Fact though is not all insects are edible. If you eat insects that feed on poisonous plants, you could ingest the poison and it could cause your problems. In the meantime you need to do some research, find out which insects are edible so that in case you have no option but to feed on insects you'll know which ones are edible.
     
  5. OursIsTheFury

    OursIsTheFury Expert Member
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    It's not very hard to hunt rabbits, even kids can do it. You can also fish, and if you can't catch fish, a fresh stream is still a win, because you get to have clean running water for your needs. What I'm really worried about, in an event of a nuclear fallout or whatever, is the fact that your main enemy isn't starvation or nature, it's competition from the other survivors. You have to compete with them, and when it comes down to the basic survival instincts, only the fittest would survive, so it's not like a scenario where you are stranded in the middle of nowhere with no other person as competition, in the even of a global catastrophe, your competition is everywhere, and you might not survive that encounter.
     
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  6. Keith H.

    Keith H. Moderator Staff Member
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    Personally I don't think there will be much competition hunting & trapping wise, the majority of city people don't have a clue how to hunt & trap. BUT, they can still rob you & kill you if you are not prepared & on your guard. No two ways about it, you need to be armed & armed with a gun.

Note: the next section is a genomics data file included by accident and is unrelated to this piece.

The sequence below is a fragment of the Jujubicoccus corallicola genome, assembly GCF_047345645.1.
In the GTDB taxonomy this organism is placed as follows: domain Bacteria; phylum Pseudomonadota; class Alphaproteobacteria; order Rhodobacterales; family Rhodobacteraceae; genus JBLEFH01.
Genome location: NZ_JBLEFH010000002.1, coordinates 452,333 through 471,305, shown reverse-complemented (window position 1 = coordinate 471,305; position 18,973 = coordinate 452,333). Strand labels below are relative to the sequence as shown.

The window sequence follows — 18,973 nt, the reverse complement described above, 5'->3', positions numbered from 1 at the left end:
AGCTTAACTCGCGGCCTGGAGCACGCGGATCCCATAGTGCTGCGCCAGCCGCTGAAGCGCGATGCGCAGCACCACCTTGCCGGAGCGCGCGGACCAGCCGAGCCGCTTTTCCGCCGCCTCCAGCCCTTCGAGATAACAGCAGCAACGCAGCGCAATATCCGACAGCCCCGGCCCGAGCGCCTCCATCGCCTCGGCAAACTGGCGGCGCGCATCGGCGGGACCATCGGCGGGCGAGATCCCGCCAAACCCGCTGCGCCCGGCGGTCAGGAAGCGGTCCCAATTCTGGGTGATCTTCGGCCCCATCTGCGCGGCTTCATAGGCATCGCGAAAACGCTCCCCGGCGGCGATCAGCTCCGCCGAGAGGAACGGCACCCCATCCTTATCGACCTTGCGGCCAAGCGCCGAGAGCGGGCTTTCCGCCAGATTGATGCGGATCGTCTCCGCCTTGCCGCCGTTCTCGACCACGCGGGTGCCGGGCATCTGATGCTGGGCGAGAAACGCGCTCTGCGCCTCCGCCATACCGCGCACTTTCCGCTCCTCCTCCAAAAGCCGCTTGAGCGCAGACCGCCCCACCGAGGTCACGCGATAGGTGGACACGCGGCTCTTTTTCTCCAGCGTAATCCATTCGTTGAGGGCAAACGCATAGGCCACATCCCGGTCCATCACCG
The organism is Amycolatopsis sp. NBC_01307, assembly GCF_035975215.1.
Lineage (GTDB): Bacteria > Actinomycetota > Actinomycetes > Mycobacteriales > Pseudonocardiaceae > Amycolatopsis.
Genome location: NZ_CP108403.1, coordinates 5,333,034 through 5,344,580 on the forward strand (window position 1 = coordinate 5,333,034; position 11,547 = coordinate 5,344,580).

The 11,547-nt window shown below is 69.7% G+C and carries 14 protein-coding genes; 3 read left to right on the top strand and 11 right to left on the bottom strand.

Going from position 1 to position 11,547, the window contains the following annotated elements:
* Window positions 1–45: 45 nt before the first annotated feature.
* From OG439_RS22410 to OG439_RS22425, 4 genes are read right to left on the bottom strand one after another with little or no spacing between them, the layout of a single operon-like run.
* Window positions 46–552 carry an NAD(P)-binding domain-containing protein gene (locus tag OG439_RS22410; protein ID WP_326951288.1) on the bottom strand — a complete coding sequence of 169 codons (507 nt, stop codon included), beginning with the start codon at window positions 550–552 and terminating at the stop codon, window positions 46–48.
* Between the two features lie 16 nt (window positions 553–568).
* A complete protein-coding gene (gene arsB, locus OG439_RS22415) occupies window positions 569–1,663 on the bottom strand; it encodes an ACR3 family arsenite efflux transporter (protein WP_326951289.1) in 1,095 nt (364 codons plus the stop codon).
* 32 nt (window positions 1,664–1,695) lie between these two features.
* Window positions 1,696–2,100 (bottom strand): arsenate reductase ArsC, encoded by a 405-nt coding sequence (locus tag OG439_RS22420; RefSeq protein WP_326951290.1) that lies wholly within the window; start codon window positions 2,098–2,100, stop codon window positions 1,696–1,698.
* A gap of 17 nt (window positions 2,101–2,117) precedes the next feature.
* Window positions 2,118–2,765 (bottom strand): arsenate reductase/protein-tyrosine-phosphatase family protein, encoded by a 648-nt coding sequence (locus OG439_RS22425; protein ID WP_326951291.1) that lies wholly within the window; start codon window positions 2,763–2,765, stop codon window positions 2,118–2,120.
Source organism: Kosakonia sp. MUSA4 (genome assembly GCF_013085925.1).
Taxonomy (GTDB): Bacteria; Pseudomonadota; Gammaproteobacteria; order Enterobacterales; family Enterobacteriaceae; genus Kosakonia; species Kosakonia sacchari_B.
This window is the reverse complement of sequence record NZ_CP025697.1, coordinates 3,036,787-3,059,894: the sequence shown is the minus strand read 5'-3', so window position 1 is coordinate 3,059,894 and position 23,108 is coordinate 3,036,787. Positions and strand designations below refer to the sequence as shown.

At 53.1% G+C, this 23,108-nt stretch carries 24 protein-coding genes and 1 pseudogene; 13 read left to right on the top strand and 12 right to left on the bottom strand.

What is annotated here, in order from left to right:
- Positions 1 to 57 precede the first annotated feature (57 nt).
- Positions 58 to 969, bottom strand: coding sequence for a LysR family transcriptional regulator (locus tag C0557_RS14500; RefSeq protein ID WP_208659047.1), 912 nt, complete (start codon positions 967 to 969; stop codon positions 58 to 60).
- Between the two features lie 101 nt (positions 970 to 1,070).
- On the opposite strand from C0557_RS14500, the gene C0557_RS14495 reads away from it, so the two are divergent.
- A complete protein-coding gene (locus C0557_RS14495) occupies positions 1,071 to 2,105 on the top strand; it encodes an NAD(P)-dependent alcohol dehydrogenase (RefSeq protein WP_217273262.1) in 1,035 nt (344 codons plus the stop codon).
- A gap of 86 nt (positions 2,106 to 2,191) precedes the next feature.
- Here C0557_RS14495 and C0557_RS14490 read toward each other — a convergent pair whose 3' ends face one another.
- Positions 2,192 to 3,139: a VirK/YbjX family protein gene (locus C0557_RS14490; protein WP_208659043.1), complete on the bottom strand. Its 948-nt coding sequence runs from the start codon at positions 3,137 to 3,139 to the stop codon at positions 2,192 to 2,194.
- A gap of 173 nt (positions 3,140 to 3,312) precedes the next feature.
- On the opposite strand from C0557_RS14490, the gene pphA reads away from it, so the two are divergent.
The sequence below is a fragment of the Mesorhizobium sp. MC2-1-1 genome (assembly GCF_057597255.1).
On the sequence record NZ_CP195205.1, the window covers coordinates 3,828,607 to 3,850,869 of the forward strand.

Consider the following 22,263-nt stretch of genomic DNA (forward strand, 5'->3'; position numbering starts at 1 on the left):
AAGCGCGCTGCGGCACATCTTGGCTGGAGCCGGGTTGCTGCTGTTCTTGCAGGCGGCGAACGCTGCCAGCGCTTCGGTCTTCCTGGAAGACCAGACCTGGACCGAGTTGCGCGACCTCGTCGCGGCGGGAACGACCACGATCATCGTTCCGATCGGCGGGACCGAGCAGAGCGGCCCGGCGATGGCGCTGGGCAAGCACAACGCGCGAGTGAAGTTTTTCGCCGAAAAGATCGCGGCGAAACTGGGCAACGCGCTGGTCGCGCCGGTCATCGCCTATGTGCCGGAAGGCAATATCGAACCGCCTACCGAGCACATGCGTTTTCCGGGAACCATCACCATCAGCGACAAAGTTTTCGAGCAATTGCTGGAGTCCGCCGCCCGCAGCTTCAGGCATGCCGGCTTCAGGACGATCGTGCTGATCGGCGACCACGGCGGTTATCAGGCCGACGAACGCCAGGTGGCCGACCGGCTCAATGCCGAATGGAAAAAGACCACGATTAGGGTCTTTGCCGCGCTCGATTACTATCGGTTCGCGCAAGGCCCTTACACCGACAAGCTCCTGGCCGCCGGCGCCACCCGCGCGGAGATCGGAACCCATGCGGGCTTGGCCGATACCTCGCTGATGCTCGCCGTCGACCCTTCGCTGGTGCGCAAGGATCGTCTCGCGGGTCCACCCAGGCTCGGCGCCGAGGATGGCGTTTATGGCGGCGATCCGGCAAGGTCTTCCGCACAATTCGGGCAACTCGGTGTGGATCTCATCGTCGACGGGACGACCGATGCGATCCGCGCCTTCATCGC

Keith.
     
  7. jonthai

    jonthai New Member
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    Firstly,there are many kits out there who provide you with the tools you can use in the case of a disaster, and therefore, you could use those.If you don't have a basic knowledge on poisonous foods,berries,mushrooms,etc, then It's going to be extra harder for you to pick good food from bad ones.If you have allot of tools, then I'm sure you can hunt some animals,and only depending on the surroundings,they could have diseases or not.Water is a very important part of obtaining food,so focusing on getting water sources would be the first thing to do in these occasions. Basically,If you are prepared enough,with knowledge and some basic tools, It is possible to survive in the wilderness.
     
  8. lonewolf

    lonewolf Moderator Staff Member
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    it also depends on what time of year your disaster happens, most people can survive in the spring, summer and autumn(fall), but winter?? that's when we will separate the men from the boys- as we say over here.
     
  9. DecMikashimota

    DecMikashimota New Member